College and career readiness has grown to be a hot topic that is on the mind of every educational leader in the nation. But being college and career ready takes more than just career counseling or use of software in the classroom, it takes personalized, differentiated instruction that starts at an early age. Students must understand their unique strengths and interests, and teachers must see themselves as part of the global working world. Innovators in education shared their expertise on preparing students to be ready for the working world in a recent edWebinar.
In this edWebinar, high school co-teachers Elizabeth Hauser and Katherine Young demonstrate how to channel motivation to increase literacy skills in struggling adolescent students.
“If we don’t have enough time or resources to do everything we’re asked to do, or want to do in the classroom, what should we do?” Kevin Baird, Chairman of the Board at the nonprofit Center for College & Career Readiness, asked. With limited time and resources, teachers often have to prioritize what goes on in their classrooms. In “Yes They Can: The Five Highest Impact Priority Practices for Classrooms,” hosted by edWeb.net and sponsored by The Center for College & Career Readiness, Kevin delved into the top five critical classroom practices.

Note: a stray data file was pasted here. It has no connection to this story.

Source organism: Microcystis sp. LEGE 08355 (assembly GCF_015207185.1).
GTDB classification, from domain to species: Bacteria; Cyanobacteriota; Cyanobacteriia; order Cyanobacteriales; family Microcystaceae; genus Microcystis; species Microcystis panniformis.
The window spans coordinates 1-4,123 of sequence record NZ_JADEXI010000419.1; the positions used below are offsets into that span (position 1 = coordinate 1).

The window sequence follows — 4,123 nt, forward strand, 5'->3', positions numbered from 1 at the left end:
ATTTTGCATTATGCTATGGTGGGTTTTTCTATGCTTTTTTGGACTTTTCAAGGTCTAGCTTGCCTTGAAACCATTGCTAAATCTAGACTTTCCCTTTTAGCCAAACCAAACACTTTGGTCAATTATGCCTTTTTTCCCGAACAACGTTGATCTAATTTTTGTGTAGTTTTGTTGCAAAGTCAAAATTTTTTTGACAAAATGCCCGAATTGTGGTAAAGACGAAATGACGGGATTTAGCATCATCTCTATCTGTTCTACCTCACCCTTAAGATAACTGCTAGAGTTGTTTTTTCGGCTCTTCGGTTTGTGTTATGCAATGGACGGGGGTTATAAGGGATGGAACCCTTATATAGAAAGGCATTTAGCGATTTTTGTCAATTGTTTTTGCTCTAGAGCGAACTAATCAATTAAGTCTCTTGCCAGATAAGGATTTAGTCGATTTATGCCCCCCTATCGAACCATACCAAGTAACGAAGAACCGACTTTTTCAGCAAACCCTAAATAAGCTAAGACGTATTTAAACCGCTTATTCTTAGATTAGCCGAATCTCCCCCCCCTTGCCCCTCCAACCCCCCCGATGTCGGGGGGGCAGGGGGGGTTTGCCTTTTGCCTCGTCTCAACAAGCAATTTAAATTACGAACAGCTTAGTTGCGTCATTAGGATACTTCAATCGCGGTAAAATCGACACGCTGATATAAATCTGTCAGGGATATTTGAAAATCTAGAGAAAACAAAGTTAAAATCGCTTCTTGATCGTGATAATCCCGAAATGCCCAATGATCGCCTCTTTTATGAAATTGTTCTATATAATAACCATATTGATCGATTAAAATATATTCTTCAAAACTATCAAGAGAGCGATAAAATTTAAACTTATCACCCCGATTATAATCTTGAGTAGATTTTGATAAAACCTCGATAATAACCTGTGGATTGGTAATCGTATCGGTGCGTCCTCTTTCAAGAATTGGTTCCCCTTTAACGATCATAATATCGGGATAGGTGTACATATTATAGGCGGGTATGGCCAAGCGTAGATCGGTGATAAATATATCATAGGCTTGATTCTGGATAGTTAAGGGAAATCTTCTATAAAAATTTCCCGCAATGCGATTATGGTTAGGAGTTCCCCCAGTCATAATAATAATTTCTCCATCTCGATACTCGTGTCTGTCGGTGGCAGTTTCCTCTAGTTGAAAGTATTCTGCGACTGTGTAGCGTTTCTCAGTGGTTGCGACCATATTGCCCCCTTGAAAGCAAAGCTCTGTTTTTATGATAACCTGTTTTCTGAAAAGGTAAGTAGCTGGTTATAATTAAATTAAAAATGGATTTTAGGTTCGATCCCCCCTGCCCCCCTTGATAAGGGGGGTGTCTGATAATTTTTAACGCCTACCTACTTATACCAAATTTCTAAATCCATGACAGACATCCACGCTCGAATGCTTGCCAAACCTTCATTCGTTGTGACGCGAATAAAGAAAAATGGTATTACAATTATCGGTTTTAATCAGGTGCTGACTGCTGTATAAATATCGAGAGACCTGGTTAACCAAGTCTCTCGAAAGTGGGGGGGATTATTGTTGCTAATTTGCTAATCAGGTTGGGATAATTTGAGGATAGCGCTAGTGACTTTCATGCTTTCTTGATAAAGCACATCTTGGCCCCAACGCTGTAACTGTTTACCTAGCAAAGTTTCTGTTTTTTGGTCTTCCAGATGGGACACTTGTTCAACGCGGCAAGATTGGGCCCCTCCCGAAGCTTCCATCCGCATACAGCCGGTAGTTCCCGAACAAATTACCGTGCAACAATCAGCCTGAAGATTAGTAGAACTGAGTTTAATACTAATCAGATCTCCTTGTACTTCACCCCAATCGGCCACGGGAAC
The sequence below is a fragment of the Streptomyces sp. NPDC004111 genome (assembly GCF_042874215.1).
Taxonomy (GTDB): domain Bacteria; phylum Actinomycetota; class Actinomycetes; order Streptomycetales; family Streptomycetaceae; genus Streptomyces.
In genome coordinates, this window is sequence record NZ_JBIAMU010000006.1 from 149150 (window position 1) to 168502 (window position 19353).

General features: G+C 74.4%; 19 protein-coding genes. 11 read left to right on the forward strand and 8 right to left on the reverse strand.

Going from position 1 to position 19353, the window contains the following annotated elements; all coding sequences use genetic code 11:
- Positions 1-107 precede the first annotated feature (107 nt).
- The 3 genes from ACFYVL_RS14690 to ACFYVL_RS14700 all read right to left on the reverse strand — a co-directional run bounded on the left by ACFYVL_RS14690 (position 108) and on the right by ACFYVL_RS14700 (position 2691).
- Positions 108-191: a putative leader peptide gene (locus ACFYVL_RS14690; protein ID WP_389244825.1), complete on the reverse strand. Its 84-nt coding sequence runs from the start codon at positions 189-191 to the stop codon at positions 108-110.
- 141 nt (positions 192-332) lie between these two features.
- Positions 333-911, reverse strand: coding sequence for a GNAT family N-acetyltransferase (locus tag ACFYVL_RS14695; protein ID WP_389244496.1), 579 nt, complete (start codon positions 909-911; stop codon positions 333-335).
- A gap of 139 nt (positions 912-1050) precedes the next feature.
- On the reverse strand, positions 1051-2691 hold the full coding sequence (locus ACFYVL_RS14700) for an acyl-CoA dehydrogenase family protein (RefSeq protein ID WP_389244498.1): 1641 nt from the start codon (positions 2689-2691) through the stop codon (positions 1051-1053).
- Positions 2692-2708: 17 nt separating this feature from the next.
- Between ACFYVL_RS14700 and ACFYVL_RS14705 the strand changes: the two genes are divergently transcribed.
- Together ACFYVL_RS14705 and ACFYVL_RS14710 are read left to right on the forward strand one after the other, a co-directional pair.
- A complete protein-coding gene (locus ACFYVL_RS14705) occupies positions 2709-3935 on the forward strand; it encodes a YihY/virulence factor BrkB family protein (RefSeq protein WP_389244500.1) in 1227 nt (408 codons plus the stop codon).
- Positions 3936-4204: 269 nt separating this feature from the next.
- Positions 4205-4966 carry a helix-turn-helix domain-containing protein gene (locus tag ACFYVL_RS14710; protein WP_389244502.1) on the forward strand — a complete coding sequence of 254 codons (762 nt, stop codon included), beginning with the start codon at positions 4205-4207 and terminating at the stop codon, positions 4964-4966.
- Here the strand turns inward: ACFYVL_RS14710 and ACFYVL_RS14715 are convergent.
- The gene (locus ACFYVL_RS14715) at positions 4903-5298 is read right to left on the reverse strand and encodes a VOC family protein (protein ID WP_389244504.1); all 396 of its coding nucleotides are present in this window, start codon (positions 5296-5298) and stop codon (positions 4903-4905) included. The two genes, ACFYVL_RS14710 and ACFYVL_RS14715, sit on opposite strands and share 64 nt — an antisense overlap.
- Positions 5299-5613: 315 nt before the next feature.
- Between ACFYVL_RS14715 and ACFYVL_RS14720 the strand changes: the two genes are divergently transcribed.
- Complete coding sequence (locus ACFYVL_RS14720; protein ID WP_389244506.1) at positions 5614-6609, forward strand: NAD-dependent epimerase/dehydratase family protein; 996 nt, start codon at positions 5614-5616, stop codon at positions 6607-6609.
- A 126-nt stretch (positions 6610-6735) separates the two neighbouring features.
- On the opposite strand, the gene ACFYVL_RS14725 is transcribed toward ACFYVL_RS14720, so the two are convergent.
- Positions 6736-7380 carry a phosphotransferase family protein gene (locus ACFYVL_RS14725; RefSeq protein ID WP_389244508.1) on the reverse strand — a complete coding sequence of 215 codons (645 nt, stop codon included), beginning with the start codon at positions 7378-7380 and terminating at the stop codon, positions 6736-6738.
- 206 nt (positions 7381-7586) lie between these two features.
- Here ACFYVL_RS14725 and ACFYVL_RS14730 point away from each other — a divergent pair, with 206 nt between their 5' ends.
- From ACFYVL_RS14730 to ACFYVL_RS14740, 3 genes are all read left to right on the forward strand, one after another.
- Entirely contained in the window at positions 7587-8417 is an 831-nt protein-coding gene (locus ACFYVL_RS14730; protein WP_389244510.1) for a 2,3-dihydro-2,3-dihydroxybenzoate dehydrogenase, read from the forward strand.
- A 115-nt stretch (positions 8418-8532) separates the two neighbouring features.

Students retain less than 10% of what they read alone, but 75% of what they practice by doing. The idea of a “makerspace” has captured imaginations as we consider how we enable student learning through creative projects. In this research-driven session, Kevin Baird (Chairman, non-profit Center for College & Career Readiness) leads us to understand the core elements of creativity and how we can provide students with rigorous, powerful learning experiences through lens of a literacy makerspace.
In this edWeb.net webinar, presented by the College and Career Readiness community, Kevin Baird discussed research regarding best practices and investigated pedagogy and implementation.
What do the most difficult assessment items look like in English Language Arts and Math? How can we prepare our students for increased rigor on Common Core Assessments, including those aligned assessments in Advanced Placement Courses, International Baccalaureate, and on the SAT and ACT exams?
The application of reading, writing and original thinking is research, and the research simulation is at the heart of the Common Core Performance Task and accountable Problem Based / Inquiry Based Learning.
The writing standards represent the “synthesis” level for College & Career Readiness. Short Constructed Response requirements set the stage for what is expected in the Writing and Performance Task assessments.
College & Career Readiness in a global economy has led to a new definition of what students need to know and be able to do. Those “College & Career Readiness Standards” – whether Common Core or TEKS – have key indicators of Rigor.